We are far more than 100% owned and operated Aboriginal multimedia business, we live, work and value culture in the manner taught by our old people.
With more than 30 years experience of creating culturally meaningful content, Wayne has built a reputation of trust and friendship in communities from the Torres Strait to Tasmania, from Broome to Bawaka.
Building culturally appropriate photographic libraries, leasing individual images, creating educational and corporate videos are just a few of the services we offer.
Aboriginal Artist Wayne Quilliam’s portrait Silent Strength 2021, depicting Aurukun man Eric Yunkaporta in ceremonial head-wear, has won the 2022 National Photographic Portrait.
Quilliam is a leading Indigenous photographic artist, curator and cultural advisor and describes the portrait as like capturing Mother Earth. “In its purest essence, the evolution of culture connects us to Mother Earth. My role as a storyteller continues to evolve and this capture is akin to a trickle of water merging into a small stream then into the ocean. This image of Eric Yunkaporta from Aurukun is Culture”.
In making their decision, the judging panel - award-winning press photographer Nick Moir together with Sandra Bruce, the National Portrait Gallery’s Director of Collection and Exhibitions and Associate Curator Rebecca Ray - said Quilliam’s portrait was a work of immense power and beauty.
“Everything about this portrait is exceptional. The composition, the contrast, the richness of the colours in the ochres and feathers, and also the sense of pride the subject is portraying – all of these layers and details carry such power in connecting the subject and his story with the audience.”
Quilliam wins $50,000 in prizes: $30,000 cash from the National Portrait Gallery and $20,000 worth of Canon equipment and has announced he will gift more than half back to the Indigenous community.
Indigenous Photographer Wayne Quilliams image of Country announced as one of the
winning images of the 2022 Decade of Change Awards. From stories of environmental anxiety and visions of the devastation wrought by industry, to images confronting us with the effects of global warming upon indigenous communities, they offer an impactful and urgent response to the ways our world is changing.
Decade of Change is a global photography award and exhibition from 1854 and British Journal of Photography, conceived to harness the universal power of photography to inspire climate action. The winning works will be exhibited at City Quays Gallery as part of Belfast Photo Festival.
Wayne Quilliam’s art and animated graphics, was shown on all four pylons of the Sydney Harbour Bridge for Vivid Sydney's First Light ceremony that acknowledges our First Nations culture. this towering projection looks at the balance of our world and reveals how everything is connected.
Everything was created to connect, everything is living.
Our story begins with the creation. The Rainbow Serpent forms the country – and the many totems of sea, land and the night sky that connect to it. From the river estuaries, to the rocks, and the sea, we see fish life and totems of the Sydney basin spring to life across the surface.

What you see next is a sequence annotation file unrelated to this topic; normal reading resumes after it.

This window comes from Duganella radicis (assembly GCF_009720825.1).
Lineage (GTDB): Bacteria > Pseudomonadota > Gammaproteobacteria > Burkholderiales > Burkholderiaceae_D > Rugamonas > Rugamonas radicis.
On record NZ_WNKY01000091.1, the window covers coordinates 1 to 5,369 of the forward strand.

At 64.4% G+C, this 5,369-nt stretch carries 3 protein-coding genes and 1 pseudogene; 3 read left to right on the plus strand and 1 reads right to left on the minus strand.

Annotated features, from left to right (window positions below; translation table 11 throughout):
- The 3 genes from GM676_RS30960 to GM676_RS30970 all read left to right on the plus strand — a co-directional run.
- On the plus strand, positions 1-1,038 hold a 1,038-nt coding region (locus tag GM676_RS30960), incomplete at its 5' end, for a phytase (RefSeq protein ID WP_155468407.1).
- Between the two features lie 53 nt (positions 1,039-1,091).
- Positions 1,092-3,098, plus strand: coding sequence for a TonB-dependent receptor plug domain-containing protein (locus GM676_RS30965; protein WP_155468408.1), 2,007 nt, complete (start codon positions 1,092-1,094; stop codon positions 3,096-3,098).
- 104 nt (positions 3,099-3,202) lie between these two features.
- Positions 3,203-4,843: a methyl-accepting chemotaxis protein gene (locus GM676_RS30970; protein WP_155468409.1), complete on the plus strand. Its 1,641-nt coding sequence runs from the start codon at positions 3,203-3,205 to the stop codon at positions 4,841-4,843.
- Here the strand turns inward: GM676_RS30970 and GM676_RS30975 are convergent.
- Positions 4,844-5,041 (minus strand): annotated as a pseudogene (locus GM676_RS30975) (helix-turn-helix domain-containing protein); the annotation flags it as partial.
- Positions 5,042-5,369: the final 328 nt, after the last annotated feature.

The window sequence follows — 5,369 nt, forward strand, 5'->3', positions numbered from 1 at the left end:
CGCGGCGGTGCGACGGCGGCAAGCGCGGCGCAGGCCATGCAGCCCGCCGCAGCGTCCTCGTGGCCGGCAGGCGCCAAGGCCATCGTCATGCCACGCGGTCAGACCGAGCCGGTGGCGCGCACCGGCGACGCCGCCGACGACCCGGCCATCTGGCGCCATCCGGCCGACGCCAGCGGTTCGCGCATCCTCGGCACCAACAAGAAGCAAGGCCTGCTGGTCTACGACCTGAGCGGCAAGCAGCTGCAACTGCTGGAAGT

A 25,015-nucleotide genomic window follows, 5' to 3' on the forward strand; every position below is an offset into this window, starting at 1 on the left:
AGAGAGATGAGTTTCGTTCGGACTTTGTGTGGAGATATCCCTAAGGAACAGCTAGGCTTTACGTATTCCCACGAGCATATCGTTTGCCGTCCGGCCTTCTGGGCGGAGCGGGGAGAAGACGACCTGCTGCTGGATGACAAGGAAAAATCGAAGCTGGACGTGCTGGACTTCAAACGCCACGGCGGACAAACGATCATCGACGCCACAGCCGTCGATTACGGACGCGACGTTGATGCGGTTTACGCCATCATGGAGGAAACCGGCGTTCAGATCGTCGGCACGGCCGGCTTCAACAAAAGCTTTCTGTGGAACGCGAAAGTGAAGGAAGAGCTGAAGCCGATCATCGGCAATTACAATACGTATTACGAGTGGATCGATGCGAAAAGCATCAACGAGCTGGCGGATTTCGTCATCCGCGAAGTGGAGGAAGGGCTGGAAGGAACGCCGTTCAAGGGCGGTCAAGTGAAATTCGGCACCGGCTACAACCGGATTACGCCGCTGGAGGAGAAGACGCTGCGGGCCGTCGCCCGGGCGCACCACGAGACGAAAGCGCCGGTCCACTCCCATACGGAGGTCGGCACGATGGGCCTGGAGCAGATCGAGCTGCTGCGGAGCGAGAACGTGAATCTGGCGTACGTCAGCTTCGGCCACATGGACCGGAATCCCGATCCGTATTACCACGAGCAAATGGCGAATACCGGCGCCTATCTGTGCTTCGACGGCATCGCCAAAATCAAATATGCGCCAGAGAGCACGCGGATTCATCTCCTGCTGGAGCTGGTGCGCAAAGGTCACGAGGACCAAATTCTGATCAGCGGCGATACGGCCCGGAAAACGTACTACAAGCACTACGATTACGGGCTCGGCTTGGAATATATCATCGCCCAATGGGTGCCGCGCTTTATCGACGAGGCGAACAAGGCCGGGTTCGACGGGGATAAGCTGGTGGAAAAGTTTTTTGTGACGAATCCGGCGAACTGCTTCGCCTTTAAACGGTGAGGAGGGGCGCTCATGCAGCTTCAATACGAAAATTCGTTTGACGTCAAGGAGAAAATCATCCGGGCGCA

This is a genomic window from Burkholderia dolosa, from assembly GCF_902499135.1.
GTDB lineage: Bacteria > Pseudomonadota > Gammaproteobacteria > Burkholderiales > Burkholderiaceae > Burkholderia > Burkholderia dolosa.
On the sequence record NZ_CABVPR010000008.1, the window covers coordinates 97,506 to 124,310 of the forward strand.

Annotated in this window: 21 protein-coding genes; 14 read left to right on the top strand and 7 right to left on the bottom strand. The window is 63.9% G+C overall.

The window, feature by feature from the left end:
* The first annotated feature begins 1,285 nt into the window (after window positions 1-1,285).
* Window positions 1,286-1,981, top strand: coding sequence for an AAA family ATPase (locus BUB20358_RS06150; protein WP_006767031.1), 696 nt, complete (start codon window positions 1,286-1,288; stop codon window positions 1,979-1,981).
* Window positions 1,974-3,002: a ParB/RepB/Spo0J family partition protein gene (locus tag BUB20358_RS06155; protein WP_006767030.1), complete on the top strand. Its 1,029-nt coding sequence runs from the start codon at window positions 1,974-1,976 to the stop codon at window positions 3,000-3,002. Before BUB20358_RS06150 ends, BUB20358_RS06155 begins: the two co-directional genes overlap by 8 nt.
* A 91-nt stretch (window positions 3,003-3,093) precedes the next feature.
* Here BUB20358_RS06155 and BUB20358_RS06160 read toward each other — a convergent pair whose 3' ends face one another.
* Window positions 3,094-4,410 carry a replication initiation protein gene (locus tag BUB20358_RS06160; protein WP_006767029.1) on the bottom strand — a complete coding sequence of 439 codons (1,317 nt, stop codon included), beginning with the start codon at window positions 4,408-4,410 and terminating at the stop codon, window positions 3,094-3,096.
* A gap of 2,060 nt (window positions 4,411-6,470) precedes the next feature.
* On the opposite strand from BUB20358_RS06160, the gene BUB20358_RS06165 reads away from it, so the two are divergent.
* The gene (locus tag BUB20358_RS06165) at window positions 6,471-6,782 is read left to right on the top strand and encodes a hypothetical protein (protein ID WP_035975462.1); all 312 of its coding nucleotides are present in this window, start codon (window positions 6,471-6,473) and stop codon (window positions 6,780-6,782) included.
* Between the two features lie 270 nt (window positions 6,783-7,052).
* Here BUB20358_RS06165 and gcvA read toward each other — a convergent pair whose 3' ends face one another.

Indigenous people make their mark, etching their stories here since time immemorial. These markings become our mapping and knowledge library, ensuring we understand the season, the cycles, while learning to live and care for this ancient land.
This spectacular projection also warns us how unpredictable Country can be. Perhaps it is best to go back and remind ourselves how it was formed and shaped to sit as it does in the southern oceans?
When you listen to the wind that blows across the country, feel the sun, and look at the tidal changes, you are given greater knowledge of our special land. Despite facing uncertain climate change, we can still imagine and celebrate as we draw upon age-old techniques and absorb knowledge from the past to nurture our future.
Wayne Quilliam photographs in Guam
Wayne has been the Cathy Freeman Foundation's photographer and videographer for many years. He travels Wooribinda, Tiwi, Elcho and Palm Islands to record this incredible work.
Wayne has collaborated with more than 50 Indigenous communities across the globe to create their first digital story. He enables individuals, communities and organisations to reclaim their personal cultures and stories while exploring their artistic creativity.
Creating specific visual narratives to meet the individual needs of the client is a skill Wayne Quilliam is well know for. Companies like Ernst and Young and ANZ contract
Wayne to build their photographic libraries.
The United Nations in New York and Geneva have engaged Wayne several times to create culturally appropriate International exhibitions.
Wayne has recorded over 500 conferences and events around the world. Capturing the essence of the moment is his specialty.
Cinema quality drone photographs and video of rural, remote and urban areas
Indigenous photographer Wayne Quilliam exhibits at the United Nations
Indigenous photographer Wayne Quilliam exhibits the Powerhouse Museum
Check out this great video